Octo -> 1m WS2812 strip -> 55m (180 feet) cable -> 1m WS2812 strip

    Power supplies local to the strips, common ground (0v) cable joining all entities

    This has worked for several hours so far without the slightest glitch.

    Has anyone else ever tried this?

    Next thing to try - single LED adjacent to the Octo, and use that as a 'long line' driver. Also longer lengths of cabling, and driving multiple strips

  13. #13
    Senior Member PaulStoffregen's Avatar
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    You're using the octo adaptor board, right? This isn't a Teensy pin with 3V signal directly driving the cable, is it?

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    Quote Originally Posted by PaulStoffregen View Post
    You're using the octo adaptor board, right? This isn't a Teensy pin with 3V signal directly driving the cable, is it?
    Hi - thanks for the quick response!!

    Yes - an OctoWS2811 adaptor board.

  15. #15
    Did anyone have any luck with this? I may need to run a project where the furthest connection starts 7.5m away. Really don't want to rack up any more expense...before I start...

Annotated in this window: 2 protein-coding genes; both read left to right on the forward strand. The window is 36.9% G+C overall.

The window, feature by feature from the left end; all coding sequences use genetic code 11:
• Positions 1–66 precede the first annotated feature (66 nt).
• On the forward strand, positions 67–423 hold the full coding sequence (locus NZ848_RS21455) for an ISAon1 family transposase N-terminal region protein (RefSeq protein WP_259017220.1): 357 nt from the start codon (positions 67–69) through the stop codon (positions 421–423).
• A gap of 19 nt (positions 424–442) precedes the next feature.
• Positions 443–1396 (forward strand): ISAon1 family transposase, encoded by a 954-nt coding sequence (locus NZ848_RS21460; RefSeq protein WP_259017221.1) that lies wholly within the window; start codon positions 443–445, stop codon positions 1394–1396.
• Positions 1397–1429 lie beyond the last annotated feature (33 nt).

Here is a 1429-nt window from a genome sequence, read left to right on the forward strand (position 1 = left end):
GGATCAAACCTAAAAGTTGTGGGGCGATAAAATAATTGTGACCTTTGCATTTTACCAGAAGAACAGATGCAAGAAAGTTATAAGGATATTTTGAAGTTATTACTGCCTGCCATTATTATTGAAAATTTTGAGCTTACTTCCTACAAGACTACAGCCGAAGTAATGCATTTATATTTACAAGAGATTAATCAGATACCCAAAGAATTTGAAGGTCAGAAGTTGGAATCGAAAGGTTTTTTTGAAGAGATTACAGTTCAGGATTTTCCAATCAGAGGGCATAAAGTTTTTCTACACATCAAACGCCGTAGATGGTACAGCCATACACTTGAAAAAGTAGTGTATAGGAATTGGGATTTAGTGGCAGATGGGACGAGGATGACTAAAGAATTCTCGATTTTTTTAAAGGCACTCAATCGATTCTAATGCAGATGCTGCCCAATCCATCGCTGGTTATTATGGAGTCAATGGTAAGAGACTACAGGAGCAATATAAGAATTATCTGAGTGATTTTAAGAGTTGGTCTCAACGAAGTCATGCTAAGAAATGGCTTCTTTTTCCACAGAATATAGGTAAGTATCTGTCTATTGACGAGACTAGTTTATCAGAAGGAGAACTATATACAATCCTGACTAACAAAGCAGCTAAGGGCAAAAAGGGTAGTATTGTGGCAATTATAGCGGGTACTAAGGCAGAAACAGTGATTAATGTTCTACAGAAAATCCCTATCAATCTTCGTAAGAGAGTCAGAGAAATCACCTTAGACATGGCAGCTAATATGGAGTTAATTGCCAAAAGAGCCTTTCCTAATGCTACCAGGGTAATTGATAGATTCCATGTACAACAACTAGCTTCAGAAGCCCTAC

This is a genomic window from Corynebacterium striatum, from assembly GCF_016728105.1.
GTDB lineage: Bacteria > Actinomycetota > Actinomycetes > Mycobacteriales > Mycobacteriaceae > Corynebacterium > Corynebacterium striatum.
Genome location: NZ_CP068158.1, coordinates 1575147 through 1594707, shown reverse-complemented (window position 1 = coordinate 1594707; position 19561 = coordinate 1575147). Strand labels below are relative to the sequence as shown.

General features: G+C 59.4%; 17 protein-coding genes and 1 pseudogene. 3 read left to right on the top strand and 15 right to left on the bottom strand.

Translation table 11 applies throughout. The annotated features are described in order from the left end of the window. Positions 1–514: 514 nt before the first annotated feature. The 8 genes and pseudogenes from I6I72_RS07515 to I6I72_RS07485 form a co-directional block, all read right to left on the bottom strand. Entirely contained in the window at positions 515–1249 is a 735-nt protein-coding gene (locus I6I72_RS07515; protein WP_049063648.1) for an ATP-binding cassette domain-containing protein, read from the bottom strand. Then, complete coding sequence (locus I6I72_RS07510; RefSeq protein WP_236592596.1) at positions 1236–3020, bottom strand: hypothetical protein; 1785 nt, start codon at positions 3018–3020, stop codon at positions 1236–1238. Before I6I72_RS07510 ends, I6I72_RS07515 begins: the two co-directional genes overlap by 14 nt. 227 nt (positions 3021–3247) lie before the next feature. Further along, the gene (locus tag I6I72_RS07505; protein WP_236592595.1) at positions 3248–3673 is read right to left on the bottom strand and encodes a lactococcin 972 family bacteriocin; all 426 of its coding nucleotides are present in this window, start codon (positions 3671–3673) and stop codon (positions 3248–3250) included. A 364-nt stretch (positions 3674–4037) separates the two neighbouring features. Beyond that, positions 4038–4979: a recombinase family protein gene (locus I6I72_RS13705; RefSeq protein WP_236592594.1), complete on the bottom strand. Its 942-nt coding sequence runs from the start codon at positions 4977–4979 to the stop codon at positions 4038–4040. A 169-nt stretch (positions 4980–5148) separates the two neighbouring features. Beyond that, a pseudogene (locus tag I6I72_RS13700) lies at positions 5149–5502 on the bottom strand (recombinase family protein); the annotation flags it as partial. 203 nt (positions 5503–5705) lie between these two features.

I would be using an Octo adaptor board if that helps.

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    Yes, it works :)

    Quote Originally Posted by andrewgardner View Post
    Did anyone have any luck with this? I may need to run a project where the furthest connection starts 7.5m away. Really don't want to rack up any more expense...before I start...

    I would be using an Octo adaptor board if that helps.
    Hi,

    So, what I ended up doing is using the OctoWS2811 board to drive a single WS2812b pixel (per channel) adjacent to the board (so 8 pixels on a strip board illuminating the Teensy & Pi driving that), and then running 8 channels from that to the installation. Driving just over 2,500 WS2812b pixels broken into 8 identical sections in a string over 18 meters long (using 144 pixel / meter strips). Run from the controller to furthest pixel is over 25m of cable.

    Works flawlessly for days at a time at over 100 updates per second.

    You shouldn't have any problems at all! .... assuming you've got adequate power supplies, all common grounding / 0v, decent code, etc